It is important to engage with senior leaders, managers, diverse employees and unions from the earliest stages of moving to flexible-by-default.
We suggest agencies begin by sharing the Summary of Flexible-by-Default Key Messages (page A) which includes the principles of flexible-by-default and then seek feedback on their draft vision, goals and This will help clarify the parameters and intent of flexible-by-default, promote buy-in and provide an opportunity for all parties to discuss any concerns and challenges they see and opportunities to make this successful.
We also suggest agencies share the findings of their self-assessment and data and information gathered in Stage A (page 6), and any stories on flexible working identified in their focus groups.
Sharing video or written case studies of leaders, managers and employees working flexibly is an effective way to build understanding and address concerns. Agencies should encourage all parties to contribute ideas for addressing challenges and ensure managers, employees and unions feel they can raise concerns and ask questions. Ensure that diverse employees are engaged so that the full range of concerns and questions is considered.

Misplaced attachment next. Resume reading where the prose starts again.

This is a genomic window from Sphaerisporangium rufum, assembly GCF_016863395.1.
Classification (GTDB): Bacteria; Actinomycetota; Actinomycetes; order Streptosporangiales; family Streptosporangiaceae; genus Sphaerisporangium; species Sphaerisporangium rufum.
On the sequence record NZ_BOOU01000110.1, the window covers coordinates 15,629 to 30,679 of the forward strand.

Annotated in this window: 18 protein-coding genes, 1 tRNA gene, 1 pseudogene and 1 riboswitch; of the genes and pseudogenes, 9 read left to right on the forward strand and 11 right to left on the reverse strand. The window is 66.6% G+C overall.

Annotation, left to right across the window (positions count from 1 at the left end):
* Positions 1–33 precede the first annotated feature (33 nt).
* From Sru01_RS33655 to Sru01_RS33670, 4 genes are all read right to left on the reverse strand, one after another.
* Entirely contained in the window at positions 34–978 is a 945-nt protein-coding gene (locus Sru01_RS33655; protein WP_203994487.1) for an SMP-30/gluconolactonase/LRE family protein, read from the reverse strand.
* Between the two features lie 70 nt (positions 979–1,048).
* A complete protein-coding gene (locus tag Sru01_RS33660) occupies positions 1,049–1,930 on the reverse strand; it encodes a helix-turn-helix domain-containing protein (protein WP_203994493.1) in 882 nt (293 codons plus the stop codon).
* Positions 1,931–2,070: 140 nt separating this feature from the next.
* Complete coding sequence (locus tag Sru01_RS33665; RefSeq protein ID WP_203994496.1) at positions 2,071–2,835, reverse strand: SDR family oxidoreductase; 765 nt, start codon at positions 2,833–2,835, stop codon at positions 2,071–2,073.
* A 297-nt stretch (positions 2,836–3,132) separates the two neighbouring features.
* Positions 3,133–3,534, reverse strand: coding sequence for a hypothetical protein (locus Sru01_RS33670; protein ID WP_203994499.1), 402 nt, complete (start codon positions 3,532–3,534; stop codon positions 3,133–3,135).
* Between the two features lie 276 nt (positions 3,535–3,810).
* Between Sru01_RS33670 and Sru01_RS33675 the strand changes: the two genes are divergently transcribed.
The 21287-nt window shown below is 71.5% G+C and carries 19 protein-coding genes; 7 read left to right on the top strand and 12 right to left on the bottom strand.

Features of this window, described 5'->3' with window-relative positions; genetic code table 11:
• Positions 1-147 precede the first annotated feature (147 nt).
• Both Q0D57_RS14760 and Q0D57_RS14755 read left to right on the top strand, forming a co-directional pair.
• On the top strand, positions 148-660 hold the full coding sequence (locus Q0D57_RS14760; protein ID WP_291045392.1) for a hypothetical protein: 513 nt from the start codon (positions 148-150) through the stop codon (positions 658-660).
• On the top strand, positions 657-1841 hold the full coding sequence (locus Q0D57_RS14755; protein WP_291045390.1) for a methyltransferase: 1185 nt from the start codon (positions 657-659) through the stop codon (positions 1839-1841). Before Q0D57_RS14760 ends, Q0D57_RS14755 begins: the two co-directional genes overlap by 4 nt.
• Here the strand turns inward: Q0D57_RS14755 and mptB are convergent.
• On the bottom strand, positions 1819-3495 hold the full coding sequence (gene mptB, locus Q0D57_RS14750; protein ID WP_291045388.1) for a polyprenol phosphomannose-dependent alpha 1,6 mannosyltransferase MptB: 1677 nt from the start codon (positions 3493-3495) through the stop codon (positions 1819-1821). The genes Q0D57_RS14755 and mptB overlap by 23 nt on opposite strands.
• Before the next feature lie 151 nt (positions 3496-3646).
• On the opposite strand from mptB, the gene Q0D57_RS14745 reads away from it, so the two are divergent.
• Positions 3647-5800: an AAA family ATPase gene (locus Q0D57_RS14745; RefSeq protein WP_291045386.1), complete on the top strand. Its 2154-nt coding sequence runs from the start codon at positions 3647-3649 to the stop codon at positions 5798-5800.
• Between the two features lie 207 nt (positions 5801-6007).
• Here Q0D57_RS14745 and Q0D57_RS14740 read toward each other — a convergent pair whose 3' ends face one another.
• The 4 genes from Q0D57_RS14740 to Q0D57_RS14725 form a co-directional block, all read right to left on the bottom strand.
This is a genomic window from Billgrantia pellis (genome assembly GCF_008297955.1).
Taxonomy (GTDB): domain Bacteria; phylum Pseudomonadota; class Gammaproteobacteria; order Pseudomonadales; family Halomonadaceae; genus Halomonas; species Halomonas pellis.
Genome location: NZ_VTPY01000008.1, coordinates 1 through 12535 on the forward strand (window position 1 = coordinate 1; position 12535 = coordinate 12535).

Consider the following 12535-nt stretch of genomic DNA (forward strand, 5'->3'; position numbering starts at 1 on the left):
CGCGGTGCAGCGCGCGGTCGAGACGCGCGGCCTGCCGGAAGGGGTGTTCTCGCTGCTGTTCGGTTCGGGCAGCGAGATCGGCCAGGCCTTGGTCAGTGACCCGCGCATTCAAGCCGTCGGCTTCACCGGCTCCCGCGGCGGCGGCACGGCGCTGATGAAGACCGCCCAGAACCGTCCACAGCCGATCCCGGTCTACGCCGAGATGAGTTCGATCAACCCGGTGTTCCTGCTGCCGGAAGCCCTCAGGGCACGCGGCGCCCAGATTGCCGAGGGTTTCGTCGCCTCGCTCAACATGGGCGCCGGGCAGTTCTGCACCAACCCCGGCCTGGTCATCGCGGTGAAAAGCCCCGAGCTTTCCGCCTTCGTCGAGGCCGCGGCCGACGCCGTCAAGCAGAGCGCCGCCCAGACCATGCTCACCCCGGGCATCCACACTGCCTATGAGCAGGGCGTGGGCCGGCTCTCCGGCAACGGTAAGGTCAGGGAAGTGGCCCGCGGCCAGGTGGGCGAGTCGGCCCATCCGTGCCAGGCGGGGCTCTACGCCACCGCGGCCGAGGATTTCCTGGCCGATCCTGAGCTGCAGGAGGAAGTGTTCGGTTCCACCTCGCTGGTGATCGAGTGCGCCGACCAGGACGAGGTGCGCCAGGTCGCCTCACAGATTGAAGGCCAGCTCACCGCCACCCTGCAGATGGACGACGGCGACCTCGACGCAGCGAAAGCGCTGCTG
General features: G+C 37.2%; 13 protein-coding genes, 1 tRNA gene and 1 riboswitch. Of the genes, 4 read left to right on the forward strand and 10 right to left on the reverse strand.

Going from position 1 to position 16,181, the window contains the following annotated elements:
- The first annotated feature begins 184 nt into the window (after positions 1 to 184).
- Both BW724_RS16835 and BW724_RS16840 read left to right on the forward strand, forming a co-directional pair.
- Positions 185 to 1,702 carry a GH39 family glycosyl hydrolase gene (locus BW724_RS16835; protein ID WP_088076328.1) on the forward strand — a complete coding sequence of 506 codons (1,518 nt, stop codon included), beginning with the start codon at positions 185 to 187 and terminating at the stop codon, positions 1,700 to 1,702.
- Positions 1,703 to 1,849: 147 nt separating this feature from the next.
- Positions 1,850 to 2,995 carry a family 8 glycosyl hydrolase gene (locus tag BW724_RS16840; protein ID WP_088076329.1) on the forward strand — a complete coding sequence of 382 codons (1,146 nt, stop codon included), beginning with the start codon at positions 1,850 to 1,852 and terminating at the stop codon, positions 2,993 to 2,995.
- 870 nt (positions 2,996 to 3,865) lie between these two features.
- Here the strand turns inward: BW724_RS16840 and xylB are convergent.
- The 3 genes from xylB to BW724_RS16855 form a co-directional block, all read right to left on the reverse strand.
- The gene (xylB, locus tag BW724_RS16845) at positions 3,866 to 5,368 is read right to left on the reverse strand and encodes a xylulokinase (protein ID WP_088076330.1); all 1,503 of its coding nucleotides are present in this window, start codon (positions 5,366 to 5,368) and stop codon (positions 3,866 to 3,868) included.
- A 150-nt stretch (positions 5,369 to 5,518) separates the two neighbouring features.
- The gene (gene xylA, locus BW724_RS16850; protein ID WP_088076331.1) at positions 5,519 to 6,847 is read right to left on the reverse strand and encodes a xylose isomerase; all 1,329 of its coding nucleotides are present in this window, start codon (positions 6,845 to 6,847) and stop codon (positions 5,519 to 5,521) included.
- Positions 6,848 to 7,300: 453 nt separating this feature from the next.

While early engagement is particularly important, so are further opportunities for leaders, managers, employees and unions to discuss challenges and successes. Leaders and managers should encourage positive perceptions of flexible working and discourage negative perceptions or negative outcomes e.g. that those working from home are unproductive or expectations that employees working flexibly are available 24/7. Regular engagement within teams and across the agency will help shift attitudes, build capability and develop a sustainable flexible-by-default culture.